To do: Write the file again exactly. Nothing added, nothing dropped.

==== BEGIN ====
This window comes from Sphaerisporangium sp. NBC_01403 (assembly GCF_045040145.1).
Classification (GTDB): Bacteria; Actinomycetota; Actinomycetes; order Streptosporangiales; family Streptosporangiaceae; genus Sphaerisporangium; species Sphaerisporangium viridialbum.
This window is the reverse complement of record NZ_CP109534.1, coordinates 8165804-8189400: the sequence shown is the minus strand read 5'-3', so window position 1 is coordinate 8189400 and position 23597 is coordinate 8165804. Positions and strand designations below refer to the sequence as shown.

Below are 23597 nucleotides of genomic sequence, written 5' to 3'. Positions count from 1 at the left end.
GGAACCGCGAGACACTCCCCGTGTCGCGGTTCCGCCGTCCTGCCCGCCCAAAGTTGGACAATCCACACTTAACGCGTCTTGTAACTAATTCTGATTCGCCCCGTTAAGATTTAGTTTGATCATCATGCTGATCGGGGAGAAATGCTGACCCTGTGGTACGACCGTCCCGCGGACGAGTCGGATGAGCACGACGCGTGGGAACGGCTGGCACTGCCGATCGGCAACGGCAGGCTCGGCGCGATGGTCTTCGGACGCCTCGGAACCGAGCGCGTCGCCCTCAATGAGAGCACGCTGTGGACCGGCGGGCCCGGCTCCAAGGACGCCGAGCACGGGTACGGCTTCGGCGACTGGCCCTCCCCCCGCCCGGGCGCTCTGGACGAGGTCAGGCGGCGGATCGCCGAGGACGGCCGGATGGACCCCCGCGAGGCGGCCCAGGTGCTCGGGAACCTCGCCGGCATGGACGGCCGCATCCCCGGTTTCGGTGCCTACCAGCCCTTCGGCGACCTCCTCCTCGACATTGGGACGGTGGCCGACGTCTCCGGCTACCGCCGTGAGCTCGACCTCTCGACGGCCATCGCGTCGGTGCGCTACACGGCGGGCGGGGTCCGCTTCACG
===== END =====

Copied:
This window comes from Sphaerisporangium sp. NBC_01403 (assembly GCF_045040145.1).
Classification (GTDB): Bacteria; Actinomycetota; Actinomycetes; order Streptosporangiales; family Streptosporangiaceae; genus Sphaerisporangium; species Sphaerisporangium viridialbum.
This window is the reverse complement of record NZ_CP109534.1, coordinates 8165804-8189400: the sequence shown is the minus strand read 5'-3', so window position 1 is coordinate 8189400 and position 23597 is coordinate 8165804. Positions and strand designations below refer to the sequence as shown.

Below are 23597 nucleotides of genomic sequence, written 5' to 3'. Positions count from 1 at the left end.
GGAACCGCGAGACACTCCCCGTGTCGCGGTTCCGCCGTCCTGCCCGCCCAAAGTTGGACAATCCACACTTAACGCGTCTTGTAACTAATTCTGATTCGCCCCGTTAAGATTTAGTTTGATCATCATGCTGATCGGGGAGAAATGCTGACCCTGTGGTACGACCGTCCCGCGGACGAGTCGGATGAGCACGACGCGTGGGAACGGCTGGCACTGCCGATCGGCAACGGCAGGCTCGGCGCGATGGTCTTCGGACGCCTCGGAACCGAGCGCGTCGCCCTCAATGAGAGCACGCTGTGGACCGGCGGGCCCGGCTCCAAGGACGCCGAGCACGGGTACGGCTTCGGCGACTGGCCCTCCCCCCGCCCGGGCGCTCTGGACGAGGTCAGGCGGCGGATCGCCGAGGACGGCCGGATGGACCCCCGCGAGGCGGCCCAGGTGCTCGGGAACCTCGCCGGCATGGACGGCCGCATCCCCGGTTTCGGTGCCTACCAGCCCTTCGGCGACCTCCTCCTCGACATTGGGACGGTGGCCGACGTCTCCGGCTACCGCCGTGAGCTCGACCTCTCGACGGCCATCGCGTCGGTGCGCTACACGGCGGGCGGGGTCCGCTTCACG